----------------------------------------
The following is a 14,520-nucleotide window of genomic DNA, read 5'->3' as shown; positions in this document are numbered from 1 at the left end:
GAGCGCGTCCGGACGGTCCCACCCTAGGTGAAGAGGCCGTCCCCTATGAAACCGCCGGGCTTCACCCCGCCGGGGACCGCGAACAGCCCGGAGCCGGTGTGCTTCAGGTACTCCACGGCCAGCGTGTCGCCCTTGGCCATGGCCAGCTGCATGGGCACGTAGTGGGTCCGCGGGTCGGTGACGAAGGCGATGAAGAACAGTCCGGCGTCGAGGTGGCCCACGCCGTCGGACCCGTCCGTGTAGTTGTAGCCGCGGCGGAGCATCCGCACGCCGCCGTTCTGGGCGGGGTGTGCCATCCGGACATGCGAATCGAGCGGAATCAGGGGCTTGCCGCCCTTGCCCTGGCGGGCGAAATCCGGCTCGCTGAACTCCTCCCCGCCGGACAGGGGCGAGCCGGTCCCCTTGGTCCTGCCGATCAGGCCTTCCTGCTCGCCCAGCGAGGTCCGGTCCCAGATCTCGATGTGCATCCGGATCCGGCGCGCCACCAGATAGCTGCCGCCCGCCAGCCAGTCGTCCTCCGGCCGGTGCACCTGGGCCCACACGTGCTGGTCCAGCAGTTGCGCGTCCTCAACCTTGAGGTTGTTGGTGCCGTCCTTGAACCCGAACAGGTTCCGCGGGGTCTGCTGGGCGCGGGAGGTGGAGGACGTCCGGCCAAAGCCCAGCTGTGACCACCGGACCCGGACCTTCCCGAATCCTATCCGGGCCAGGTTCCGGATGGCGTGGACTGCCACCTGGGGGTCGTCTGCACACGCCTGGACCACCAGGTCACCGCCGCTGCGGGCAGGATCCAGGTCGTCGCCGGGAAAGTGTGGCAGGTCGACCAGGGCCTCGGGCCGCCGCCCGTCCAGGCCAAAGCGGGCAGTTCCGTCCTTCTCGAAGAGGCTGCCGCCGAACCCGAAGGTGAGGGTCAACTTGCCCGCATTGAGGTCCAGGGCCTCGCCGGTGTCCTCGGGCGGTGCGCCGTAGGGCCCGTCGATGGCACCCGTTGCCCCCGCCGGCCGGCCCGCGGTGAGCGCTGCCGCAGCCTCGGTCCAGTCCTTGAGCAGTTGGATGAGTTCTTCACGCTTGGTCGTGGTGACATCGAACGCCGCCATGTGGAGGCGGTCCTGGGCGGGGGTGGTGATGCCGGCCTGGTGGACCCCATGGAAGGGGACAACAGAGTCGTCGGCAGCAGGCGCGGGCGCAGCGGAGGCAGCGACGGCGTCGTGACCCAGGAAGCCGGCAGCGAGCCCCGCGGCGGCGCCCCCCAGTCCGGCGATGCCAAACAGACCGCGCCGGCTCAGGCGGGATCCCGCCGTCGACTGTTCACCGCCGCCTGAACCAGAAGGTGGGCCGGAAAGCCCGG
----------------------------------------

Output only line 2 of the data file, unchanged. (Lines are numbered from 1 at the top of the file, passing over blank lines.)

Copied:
GAGCGCGTCCGGACGGTCCCACCCTAGGTGAAGAGGCCGTCCCCTATGAAACCGCCGGGCTTCACCCCGCCGGGGACCGCGAACAGCCCGGAGCCGGTGTGCTTCAGGTACTCCACGGCCAGCGTGTCGCCCTTGGCCATGGCCAGCTGCATGGGCACGTAGTGGGTCCGCGGGTCGGTGACGAAGGCGATGAAGAACAGTCCGGCGTCGAGGTGGCCCACGCCGTCGGACCCGTCCGTGTAGTTGTAGCCGCGGCGGAGCATCCGCACGCCGCCGTTCTGGGCGGGGTGTGCCATCCGGACATGCGAATCGAGCGGAATCAGGGGCTTGCCGCCCTTGCCCTGGCGGGCGAAATCCGGCTCGCTGAACTCCTCCCCGCCGGACAGGGGCGAGCCGGTCCCCTTGGTCCTGCCGATCAGGCCTTCCTGCTCGCCCAGCGAGGTCCGGTCCCAGATCTCGATGTGCATCCGGATCCGGCGCGCCACCAGATAGCTGCCGCCCGCCAGCCAGTCGTCCTCCGGCCGGTGCACCTGGGCCCACACGTGCTGGTCCAGCAGTTGCGCGTCCTCAACCTTGAGGTTGTTGGTGCCGTCCTTGAACCCGAACAGGTTCCGCGGGGTCTGCTGGGCGCGGGAGGTGGAGGACGTCCGGCCAAAGCCCAGCTGTGACCACCGGACCCGGACCTTCCCGAATCCTATCCGGGCCAGGTTCCGGATGGCGTGGACTGCCACCTGGGGGTCGTCTGCACACGCCTGGACCACCAGGTCACCGCCGCTGCGGGCAGGATCCAGGTCGTCGCCGGGAAAGTGTGGCAGGTCGACCAGGGCCTCGGGCCGCCGCCCGTCCAGGCCAAAGCGGGCAGTTCCGTCCTTCTCGAAGAGGCTGCCGCCGAACCCGAAGGTGAGGGTCAACTTGCCCGCATTGAGGTCCAGGGCCTCGCCGGTGTCCTCGGGCGGTGCGCCGTAGGGCCCGTCGATGGCACCCGTTGCCCCCGCCGGCCGGCCCGCGGTGAGCGCTGCCGCAGCCTCGGTCCAGTCCTTGAGCAGTTGGATGAGTTCTTCACGCTTGGTCGTGGTGACATCGAACGCCGCCATGTGGAGGCGGTCCTGGGCGGGGGTGGTGATGCCGGCCTGGTGGACCCCATGGAAGGGGACAACAGAGTCGTCGGCAGCAGGCGCGGGCGCAGCGGAGGCAGCGACGGCGTCGTGACCCAGGAAGCCGGCAGCGAGCCCCGCGGCGGCGCCCCCCAGTCCGGCGATGCCAAACAGACCGCGCCGGCTCAGGCGGGATCCCGCCGTCGACTGTTCACCGCCGCCTGAACCAGAAGGTGGGCCGGAAAGCCCGG